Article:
Chika Anzai’s career broke out in 2014 after playing the loveable Chaika Trabant from Chaika -The Coffin Princess-, and since then has starred as the heavily troubled and emotional Mary from Grimgar, and the stoic cool-beauty Reina Kousaka from Sound! Euphonium.
She is one of the anime industry’s most distinguished up-and-coming voice actresses. AniTAY had the opportunity to interview her at Anime North 2016. This is what she had to say.
Other notable roles include the following:
Suzu Shutou - Riddle Story of Devil
Nagisa Mikogami - Animal Detectives Kiruminzoo
Anett Hosenfeld - Schwarzesmarken
Mina Carolina - Attack on Titan
Kiseki Kusanagi - AntiMagic Academy 35th Test Platoon
Touko Ichinose - Taboo Tattoo (Airing Summer 2016)
Asuha Chigusa - Qualidea Code (Airing Summer 2016)
Chika’s entire roster of roles and appearances can be found here.
Most of the following questions were asked by AniTAY and The Buttonsmashers in a split interview with Chika, and the remaining were picked from Chika’s public Q&A at Anime North 2016. The questions were rearranged and reworded to heighten flow.
Here we go
This being your first overseas visit, what do you think of Canada so far?
It’s wonderful, it’s very nice. The plane ride was so long. I’ve never had such a long flight, so it was a very uncomfortable. Getting past that, the land I saw was very spacious, and it made me very happy to be born on this Earth, that’s how I felt. The people are so nice and I’m happy to be invited to Anime North as a guest of honour. My first experience on this continent is not for leisure; this trip is sort of business, so I’m very proud.
How do you practice before any voice acting session? Do you have any pre-recording rituals?
It depends on the series. For example, Mary from Grimgar of Fantasy and Ash, you guys probably know she’s a gloomy character, so when I wake up in the morning I try to keep my attitude feeling down and low-key. I keep saying to myself that I’m going to become Mary today. It might affect how I dress, or I’ll change the music I listen to on my way to work to songs that are slow-tempo, and not happy to make me feel more like Mary. However, once I get to the studio, a different feeling arises. I work with other people who have roles themselves, and it’s simply harmony and chemistry that we make together that creates the characters. From there I just go with the flow.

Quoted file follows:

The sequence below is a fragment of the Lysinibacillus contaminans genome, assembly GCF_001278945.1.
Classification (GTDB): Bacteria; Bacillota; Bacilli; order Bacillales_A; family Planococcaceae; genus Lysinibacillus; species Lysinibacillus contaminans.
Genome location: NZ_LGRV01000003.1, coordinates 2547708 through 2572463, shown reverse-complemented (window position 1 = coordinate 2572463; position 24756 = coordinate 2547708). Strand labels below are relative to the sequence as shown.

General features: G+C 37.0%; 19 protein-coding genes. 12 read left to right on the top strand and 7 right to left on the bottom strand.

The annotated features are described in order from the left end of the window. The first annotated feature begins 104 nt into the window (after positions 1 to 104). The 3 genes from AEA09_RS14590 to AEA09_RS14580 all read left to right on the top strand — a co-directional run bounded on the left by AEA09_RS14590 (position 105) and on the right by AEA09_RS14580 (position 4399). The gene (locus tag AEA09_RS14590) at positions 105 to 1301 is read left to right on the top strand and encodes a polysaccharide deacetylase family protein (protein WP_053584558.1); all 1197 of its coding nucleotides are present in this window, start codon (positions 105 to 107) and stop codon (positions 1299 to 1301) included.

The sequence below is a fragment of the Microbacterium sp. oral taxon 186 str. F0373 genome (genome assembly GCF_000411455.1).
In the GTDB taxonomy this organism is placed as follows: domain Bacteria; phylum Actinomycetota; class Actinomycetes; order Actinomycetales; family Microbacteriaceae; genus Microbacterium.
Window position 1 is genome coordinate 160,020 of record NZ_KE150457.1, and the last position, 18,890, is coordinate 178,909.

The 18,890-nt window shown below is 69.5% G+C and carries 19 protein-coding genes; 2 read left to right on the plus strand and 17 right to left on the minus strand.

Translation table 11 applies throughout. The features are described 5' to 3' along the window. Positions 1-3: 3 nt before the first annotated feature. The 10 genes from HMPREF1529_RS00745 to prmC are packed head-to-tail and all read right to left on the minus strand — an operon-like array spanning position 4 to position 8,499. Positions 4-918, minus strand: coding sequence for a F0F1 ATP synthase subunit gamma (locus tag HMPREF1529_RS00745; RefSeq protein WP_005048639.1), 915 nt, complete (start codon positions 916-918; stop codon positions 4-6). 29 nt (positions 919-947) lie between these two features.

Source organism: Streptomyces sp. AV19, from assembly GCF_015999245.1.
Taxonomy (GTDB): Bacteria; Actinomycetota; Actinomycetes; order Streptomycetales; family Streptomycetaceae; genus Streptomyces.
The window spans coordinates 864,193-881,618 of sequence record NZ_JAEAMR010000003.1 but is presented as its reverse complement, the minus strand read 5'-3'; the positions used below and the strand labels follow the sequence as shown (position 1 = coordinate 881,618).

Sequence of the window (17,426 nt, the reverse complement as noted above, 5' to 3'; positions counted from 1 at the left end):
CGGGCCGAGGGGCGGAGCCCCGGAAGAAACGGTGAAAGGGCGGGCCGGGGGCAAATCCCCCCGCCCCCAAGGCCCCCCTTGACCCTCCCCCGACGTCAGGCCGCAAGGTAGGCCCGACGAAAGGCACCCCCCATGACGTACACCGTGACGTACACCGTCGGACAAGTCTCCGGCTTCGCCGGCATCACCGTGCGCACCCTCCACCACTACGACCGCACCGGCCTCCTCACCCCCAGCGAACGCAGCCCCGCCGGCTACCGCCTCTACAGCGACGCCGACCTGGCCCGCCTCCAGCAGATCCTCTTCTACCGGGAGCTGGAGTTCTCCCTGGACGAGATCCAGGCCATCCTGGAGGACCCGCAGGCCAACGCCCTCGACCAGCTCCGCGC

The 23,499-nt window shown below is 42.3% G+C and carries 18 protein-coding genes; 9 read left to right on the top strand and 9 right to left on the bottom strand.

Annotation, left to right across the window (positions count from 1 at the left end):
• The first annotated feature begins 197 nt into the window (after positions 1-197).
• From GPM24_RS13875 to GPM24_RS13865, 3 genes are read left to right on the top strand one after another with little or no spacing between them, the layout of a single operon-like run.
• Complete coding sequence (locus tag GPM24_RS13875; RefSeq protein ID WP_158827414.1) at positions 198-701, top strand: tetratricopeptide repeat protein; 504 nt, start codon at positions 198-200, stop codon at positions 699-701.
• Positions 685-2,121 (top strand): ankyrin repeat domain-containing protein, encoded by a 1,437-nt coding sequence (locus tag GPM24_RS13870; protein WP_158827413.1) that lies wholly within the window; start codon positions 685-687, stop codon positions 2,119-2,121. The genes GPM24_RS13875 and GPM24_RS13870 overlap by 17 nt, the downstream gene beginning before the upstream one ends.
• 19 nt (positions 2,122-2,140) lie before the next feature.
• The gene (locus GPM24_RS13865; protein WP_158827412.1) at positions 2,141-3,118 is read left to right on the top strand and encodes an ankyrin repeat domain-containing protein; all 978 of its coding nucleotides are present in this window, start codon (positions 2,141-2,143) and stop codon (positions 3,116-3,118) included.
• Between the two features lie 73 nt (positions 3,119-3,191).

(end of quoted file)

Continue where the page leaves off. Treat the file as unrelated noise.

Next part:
Grimgar, as you say, is a fairly despairing anime. In it you performed many heavily emotional scenes including one in particular that deepened Mary’s relationship with the male lead, Haruhiro. What feelings did you have when voicing this scene?
It had a very deep meaning. The scene you speak of, from episode 8, was very big for me. Mary had her dark past, but Haru tried to understand as much as he could within his power and Mary saw that. Like ice thawing, I wanted my voice to convey the distance between the two slowly melting away. It was important for me to measure the distance between hearts and the distance between us (voice actors) in real life.
Arguably one of your most famous roles to date was Reina Kousaka from the concert band-centric anime, Sound! Euphonium, made of course by Kyoto Animation. How was it like working with such a company and with their famous director, Ishihara Tatsuya?
He’s a very interesting person. Before, as an ordinary viewer I saw Ishihara’s work on the other side of the T.V., but even now he still feels very far from me; I never thought I’d ever be working together with him. It’s very odd, I would have never expected it. When I found out that I’d be working with him I thought it was just a dream, I thought someone was just joking around. So when I actually began I felt in awe. Knowing that I got to work with such a famous person in the industry made me realize that I was able to come this far myself. I was very happy. And Reina is a very popular character, so hopefully I’ll be able to work with KyoAni again.
After voicing Reina, have you decided to play any musical instruments, or perhaps perform in a concert band?
I played a little bit of piano when I was in elementary school. I also played the trumpet in an event for Sound! Euphonium.
Sound! Euphonium displays the dramatic story between Reina Kousaka and Kumiko Oumae. Their relationship is a bit odd per-se, the two make it seem like they’re lovers, but it’s hard to tell. What do think about this?
The friendships that we all take for granted are often viewed as true love, but I think that the relationship we see between these two girls is simply friendship. The way we see it, our eyes might be kind of dirty because they want it the other way.